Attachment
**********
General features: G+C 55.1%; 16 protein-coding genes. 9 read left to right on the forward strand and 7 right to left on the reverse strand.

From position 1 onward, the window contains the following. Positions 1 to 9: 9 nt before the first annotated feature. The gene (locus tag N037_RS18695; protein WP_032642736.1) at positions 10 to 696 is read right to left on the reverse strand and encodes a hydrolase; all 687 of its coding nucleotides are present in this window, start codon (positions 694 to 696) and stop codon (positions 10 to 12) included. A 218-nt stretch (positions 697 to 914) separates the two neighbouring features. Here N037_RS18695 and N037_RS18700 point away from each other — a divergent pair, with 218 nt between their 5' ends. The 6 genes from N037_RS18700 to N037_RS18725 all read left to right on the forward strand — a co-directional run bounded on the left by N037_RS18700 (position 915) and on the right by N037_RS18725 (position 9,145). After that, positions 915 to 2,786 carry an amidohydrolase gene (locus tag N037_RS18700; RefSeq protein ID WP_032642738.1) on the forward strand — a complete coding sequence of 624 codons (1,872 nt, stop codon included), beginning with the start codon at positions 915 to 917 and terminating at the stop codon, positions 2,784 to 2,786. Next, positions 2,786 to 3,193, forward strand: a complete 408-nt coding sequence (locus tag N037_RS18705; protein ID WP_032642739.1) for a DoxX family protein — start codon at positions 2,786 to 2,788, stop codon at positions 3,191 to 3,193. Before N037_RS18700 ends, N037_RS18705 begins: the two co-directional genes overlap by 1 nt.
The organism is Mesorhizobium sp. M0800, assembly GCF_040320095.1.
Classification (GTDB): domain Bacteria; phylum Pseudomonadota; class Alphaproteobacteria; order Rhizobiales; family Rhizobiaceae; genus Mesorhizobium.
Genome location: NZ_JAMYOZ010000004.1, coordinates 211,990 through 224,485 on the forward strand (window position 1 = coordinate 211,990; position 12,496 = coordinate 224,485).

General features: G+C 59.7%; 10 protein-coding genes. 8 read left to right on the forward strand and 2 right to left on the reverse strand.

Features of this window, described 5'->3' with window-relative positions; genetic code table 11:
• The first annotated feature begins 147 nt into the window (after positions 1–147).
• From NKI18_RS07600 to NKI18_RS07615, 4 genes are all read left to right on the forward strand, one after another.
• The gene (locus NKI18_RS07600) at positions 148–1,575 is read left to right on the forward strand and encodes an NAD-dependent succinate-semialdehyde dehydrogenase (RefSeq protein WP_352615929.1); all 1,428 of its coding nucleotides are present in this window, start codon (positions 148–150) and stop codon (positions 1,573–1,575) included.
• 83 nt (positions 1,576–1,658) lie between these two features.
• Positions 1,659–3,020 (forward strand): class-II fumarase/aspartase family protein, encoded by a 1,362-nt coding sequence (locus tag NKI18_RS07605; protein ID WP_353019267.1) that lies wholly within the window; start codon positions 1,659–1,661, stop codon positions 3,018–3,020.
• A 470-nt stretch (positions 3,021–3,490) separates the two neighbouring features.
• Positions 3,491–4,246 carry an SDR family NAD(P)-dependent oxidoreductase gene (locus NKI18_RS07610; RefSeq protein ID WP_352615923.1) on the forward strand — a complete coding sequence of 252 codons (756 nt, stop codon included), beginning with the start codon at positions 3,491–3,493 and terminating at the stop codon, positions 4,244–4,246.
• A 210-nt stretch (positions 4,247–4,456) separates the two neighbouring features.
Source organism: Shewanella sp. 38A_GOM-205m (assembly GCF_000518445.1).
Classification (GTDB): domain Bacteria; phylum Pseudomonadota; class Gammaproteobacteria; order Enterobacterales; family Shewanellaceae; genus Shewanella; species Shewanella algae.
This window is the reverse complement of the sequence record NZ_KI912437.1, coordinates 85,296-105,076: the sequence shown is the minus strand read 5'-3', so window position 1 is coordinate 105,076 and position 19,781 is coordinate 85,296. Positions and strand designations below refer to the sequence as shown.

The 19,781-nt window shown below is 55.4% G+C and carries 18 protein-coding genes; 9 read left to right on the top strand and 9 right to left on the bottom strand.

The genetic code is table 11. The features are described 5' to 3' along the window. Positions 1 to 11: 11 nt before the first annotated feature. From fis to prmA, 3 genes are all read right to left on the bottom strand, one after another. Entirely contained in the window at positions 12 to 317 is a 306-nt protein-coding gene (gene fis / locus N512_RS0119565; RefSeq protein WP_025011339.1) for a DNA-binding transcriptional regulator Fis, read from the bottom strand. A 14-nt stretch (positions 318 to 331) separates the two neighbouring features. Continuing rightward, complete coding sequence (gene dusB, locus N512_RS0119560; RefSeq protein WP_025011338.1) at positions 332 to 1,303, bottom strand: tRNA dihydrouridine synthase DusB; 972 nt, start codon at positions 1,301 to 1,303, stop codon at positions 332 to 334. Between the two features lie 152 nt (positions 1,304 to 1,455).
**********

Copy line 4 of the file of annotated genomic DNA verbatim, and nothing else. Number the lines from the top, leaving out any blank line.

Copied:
Classification (GTDB): domain Bacteria; phylum Pseudomonadota; class Alphaproteobacteria; order Rhizobiales; family Rhizobiaceae; genus Mesorhizobium.